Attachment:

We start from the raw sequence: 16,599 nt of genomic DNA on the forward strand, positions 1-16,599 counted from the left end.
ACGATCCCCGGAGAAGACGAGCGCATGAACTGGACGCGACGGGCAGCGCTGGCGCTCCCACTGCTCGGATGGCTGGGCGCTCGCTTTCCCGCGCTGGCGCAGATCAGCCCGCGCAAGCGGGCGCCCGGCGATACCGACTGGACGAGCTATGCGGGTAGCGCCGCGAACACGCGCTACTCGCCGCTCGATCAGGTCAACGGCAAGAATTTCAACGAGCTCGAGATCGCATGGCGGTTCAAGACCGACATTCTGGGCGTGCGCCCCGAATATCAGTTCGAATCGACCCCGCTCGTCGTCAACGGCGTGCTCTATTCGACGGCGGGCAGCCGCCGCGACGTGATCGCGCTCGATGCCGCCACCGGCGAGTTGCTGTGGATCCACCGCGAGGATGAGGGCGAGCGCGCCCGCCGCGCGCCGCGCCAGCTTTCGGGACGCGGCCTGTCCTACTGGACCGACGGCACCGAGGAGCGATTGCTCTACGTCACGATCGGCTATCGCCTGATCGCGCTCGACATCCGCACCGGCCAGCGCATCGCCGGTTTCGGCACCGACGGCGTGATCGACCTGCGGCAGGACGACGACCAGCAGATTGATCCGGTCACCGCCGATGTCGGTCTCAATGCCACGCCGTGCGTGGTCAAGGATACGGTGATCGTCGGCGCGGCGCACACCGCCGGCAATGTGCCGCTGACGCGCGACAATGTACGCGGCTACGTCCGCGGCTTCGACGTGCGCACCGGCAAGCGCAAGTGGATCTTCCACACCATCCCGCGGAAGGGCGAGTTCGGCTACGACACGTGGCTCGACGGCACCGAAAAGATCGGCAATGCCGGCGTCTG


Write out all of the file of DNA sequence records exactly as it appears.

We start from the raw sequence: 16,599 nt of genomic DNA on the forward strand, positions 1-16,599 counted from the left end.
ACGATCCCCGGAGAAGACGAGCGCATGAACTGGACGCGACGGGCAGCGCTGGCGCTCCCACTGCTCGGATGGCTGGGCGCTCGCTTTCCCGCGCTGGCGCAGATCAGCCCGCGCAAGCGGGCGCCCGGCGATACCGACTGGACGAGCTATGCGGGTAGCGCCGCGAACACGCGCTACTCGCCGCTCGATCAGGTCAACGGCAAGAATTTCAACGAGCTCGAGATCGCATGGCGGTTCAAGACCGACATTCTGGGCGTGCGCCCCGAATATCAGTTCGAATCGACCCCGCTCGTCGTCAACGGCGTGCTCTATTCGACGGCGGGCAGCCGCCGCGACGTGATCGCGCTCGATGCCGCCACCGGCGAGTTGCTGTGGATCCACCGCGAGGATGAGGGCGAGCGCGCCCGCCGCGCGCCGCGCCAGCTTTCGGGACGCGGCCTGTCCTACTGGACCGACGGCACCGAGGAGCGATTGCTCTACGTCACGATCGGCTATCGCCTGATCGCGCTCGACATCCGCACCGGCCAGCGCATCGCCGGTTTCGGCACCGACGGCGTGATCGACCTGCGGCAGGACGACGACCAGCAGATTGATCCGGTCACCGCCGATGTCGGTCTCAATGCCACGCCGTGCGTGGTCAAGGATACGGTGATCGTCGGCGCGGCGCACACCGCCGGCAATGTGCCGCTGACGCGCGACAATGTACGCGGCTACGTCCGCGGCTTCGACGTGCGCACCGGCAAGCGCAAGTGGATCTTCCACACCATCCCGCGGAAGGGCGAGTTCGGCTACGACACGTGGCTCGACGGCACCGAAAAGATCGGCAATGCCGGCGTCTG